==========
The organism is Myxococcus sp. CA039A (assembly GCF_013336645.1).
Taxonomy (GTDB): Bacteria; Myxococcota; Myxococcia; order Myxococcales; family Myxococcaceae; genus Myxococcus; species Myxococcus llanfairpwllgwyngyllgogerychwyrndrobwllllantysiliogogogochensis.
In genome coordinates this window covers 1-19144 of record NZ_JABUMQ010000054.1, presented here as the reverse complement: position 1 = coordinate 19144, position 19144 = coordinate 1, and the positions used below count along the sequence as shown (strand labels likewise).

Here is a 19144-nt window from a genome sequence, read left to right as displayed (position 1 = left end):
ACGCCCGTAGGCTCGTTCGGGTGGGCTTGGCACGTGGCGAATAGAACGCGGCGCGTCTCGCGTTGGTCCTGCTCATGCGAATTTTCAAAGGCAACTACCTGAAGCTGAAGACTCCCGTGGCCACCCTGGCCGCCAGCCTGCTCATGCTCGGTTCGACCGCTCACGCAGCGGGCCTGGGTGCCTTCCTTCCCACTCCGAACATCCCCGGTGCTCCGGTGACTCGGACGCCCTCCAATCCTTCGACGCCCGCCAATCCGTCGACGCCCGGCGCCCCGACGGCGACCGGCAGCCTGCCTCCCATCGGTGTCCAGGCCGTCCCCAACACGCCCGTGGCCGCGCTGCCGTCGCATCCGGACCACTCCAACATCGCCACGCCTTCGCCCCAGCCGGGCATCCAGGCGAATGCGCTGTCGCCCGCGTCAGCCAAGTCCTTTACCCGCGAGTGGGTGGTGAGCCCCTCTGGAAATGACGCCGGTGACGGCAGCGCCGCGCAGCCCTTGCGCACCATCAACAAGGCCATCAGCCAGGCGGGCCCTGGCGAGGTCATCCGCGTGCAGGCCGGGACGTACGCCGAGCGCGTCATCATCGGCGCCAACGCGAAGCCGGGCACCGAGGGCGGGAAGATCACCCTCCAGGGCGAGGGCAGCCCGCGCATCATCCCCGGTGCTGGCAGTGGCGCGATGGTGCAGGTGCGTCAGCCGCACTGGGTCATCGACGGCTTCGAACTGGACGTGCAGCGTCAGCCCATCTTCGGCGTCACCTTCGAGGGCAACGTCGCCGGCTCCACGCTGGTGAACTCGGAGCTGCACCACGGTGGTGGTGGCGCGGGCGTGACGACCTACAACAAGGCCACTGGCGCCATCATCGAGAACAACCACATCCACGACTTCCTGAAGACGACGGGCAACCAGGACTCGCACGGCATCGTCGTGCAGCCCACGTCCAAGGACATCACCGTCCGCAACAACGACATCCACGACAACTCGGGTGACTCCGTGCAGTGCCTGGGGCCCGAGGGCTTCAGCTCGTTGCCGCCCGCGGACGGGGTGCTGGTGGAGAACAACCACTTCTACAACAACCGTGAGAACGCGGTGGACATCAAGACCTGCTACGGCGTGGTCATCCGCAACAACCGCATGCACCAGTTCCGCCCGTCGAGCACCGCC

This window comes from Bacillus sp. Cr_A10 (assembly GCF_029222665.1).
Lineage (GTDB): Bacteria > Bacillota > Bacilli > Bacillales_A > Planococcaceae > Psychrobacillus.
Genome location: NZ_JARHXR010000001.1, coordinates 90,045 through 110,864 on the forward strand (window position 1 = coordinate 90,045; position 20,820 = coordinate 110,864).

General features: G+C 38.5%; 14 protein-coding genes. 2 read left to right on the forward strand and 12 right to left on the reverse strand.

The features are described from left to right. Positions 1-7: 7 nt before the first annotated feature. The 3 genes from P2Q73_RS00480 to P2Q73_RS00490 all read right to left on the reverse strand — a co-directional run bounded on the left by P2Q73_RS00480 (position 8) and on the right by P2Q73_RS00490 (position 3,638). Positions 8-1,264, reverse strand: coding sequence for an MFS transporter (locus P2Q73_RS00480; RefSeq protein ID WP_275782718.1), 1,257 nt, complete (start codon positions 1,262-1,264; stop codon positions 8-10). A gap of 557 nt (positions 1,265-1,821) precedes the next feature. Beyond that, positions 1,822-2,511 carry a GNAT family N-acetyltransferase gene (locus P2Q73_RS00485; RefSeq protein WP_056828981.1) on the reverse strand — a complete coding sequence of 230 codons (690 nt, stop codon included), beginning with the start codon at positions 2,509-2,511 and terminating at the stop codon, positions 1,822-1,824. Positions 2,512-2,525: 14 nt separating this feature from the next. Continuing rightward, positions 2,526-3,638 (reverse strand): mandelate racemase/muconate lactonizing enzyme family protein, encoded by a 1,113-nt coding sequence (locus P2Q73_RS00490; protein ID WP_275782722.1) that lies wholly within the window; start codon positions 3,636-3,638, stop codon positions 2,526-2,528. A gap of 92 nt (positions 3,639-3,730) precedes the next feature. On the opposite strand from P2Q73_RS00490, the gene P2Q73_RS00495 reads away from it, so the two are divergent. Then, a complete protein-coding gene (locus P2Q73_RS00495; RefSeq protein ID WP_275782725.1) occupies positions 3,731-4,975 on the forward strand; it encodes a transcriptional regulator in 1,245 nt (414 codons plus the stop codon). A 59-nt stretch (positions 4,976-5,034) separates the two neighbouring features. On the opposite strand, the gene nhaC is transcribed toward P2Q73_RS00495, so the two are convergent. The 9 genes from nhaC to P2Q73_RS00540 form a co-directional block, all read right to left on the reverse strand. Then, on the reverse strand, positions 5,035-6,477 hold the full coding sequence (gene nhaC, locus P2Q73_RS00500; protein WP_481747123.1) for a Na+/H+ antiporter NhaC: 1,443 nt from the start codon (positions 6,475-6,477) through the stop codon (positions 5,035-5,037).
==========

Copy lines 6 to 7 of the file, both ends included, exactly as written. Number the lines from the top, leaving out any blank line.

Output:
This window comes from Bacillus sp. Cr_A10 (assembly GCF_029222665.1).
Lineage (GTDB): Bacteria > Bacillota > Bacilli > Bacillales_A > Planococcaceae > Psychrobacillus.